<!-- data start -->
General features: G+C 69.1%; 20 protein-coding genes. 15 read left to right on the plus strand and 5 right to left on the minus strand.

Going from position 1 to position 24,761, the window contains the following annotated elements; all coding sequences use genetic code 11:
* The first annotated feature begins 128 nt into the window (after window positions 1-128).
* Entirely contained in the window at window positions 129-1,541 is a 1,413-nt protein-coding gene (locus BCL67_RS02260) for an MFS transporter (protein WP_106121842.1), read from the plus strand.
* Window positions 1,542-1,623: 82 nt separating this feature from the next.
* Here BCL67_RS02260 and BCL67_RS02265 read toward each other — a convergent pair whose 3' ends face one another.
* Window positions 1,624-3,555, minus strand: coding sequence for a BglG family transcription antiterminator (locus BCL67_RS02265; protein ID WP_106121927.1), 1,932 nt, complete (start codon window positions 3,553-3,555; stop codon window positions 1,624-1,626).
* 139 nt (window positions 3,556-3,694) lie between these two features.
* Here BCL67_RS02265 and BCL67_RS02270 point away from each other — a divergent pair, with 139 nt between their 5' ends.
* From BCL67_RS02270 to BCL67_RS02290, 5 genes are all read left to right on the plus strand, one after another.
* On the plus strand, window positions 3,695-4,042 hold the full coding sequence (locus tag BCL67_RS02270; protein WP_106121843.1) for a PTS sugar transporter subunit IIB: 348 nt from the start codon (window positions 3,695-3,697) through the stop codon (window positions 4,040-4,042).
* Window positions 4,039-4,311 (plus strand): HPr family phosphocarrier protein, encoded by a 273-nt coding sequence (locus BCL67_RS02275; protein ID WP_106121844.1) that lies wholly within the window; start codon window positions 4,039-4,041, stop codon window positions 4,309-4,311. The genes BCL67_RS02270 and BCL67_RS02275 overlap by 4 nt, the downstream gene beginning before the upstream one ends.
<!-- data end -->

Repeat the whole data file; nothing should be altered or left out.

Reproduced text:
General features: G+C 69.1%; 20 protein-coding genes. 15 read left to right on the plus strand and 5 right to left on the minus strand.

Going from position 1 to position 24,761, the window contains the following annotated elements; all coding sequences use genetic code 11:
* The first annotated feature begins 128 nt into the window (after window positions 1-128).
* Entirely contained in the window at window positions 129-1,541 is a 1,413-nt protein-coding gene (locus BCL67_RS02260) for an MFS transporter (protein WP_106121842.1), read from the plus strand.
* Window positions 1,542-1,623: 82 nt separating this feature from the next.
* Here BCL67_RS02260 and BCL67_RS02265 read toward each other — a convergent pair whose 3' ends face one another.
* Window positions 1,624-3,555, minus strand: coding sequence for a BglG family transcription antiterminator (locus BCL67_RS02265; protein ID WP_106121927.1), 1,932 nt, complete (start codon window positions 3,553-3,555; stop codon window positions 1,624-1,626).
* 139 nt (window positions 3,556-3,694) lie between these two features.
* Here BCL67_RS02265 and BCL67_RS02270 point away from each other — a divergent pair, with 139 nt between their 5' ends.
* From BCL67_RS02270 to BCL67_RS02290, 5 genes are all read left to right on the plus strand, one after another.
* On the plus strand, window positions 3,695-4,042 hold the full coding sequence (locus tag BCL67_RS02270; protein WP_106121843.1) for a PTS sugar transporter subunit IIB: 348 nt from the start codon (window positions 3,695-3,697) through the stop codon (window positions 4,040-4,042).
* Window positions 4,039-4,311 (plus strand): HPr family phosphocarrier protein, encoded by a 273-nt coding sequence (locus BCL67_RS02275; protein ID WP_106121844.1) that lies wholly within the window; start codon window positions 4,039-4,041, stop codon window positions 4,309-4,311. The genes BCL67_RS02270 and BCL67_RS02275 overlap by 4 nt, the downstream gene beginning before the upstream one ends.